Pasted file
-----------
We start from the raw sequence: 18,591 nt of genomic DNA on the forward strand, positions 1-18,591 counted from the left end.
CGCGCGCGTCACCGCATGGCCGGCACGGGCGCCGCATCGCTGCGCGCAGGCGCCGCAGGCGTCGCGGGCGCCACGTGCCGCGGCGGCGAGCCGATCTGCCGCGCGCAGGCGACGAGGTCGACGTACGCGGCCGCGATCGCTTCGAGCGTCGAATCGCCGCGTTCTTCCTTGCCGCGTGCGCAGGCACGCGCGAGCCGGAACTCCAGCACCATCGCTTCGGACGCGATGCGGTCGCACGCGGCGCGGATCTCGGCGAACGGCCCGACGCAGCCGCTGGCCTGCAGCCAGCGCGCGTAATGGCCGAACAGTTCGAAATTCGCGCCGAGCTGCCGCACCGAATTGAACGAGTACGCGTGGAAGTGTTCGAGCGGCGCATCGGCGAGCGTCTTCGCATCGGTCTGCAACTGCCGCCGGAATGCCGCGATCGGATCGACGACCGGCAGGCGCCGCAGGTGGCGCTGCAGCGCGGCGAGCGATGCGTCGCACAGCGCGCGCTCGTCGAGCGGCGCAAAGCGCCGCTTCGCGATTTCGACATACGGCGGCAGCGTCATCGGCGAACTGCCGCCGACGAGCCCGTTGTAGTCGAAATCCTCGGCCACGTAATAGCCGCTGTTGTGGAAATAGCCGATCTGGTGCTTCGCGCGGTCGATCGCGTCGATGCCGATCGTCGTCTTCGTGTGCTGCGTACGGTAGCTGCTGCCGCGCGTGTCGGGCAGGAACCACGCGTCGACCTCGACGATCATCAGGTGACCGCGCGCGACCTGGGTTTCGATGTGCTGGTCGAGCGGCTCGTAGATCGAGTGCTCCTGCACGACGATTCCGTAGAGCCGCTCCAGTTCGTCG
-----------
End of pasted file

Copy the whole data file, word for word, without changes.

We start from the raw sequence: 18,591 nt of genomic DNA on the forward strand, positions 1-18,591 counted from the left end.
CGCGCGCGTCACCGCATGGCCGGCACGGGCGCCGCATCGCTGCGCGCAGGCGCCGCAGGCGTCGCGGGCGCCACGTGCCGCGGCGGCGAGCCGATCTGCCGCGCGCAGGCGACGAGGTCGACGTACGCGGCCGCGATCGCTTCGAGCGTCGAATCGCCGCGTTCTTCCTTGCCGCGTGCGCAGGCACGCGCGAGCCGGAACTCCAGCACCATCGCTTCGGACGCGATGCGGTCGCACGCGGCGCGGATCTCGGCGAACGGCCCGACGCAGCCGCTGGCCTGCAGCCAGCGCGCGTAATGGCCGAACAGTTCGAAATTCGCGCCGAGCTGCCGCACCGAATTGAACGAGTACGCGTGGAAGTGTTCGAGCGGCGCATCGGCGAGCGTCTTCGCATCGGTCTGCAACTGCCGCCGGAATGCCGCGATCGGATCGACGACCGGCAGGCGCCGCAGGTGGCGCTGCAGCGCGGCGAGCGATGCGTCGCACAGCGCGCGCTCGTCGAGCGGCGCAAAGCGCCGCTTCGCGATTTCGACATACGGCGGCAGCGTCATCGGCGAACTGCCGCCGACGAGCCCGTTGTAGTCGAAATCCTCGGCCACGTAATAGCCGCTGTTGTGGAAATAGCCGATCTGGTGCTTCGCGCGGTCGATCGCGTCGATGCCGATCGTCGTCTTCGTGTGCTGCGTACGGTAGCTGCTGCCGCGCGTGTCGGGCAGGAACCACGCGTCGACCTCGACGATCATCAGGTGACCGCGCGCGACCTGGGTTTCGATGTGCTGGTCGAGCGGCTCGTAGATCGAGTGCTCCTGCACGACGATTCCGTAGAGCCGCTCCAGTTCGTCG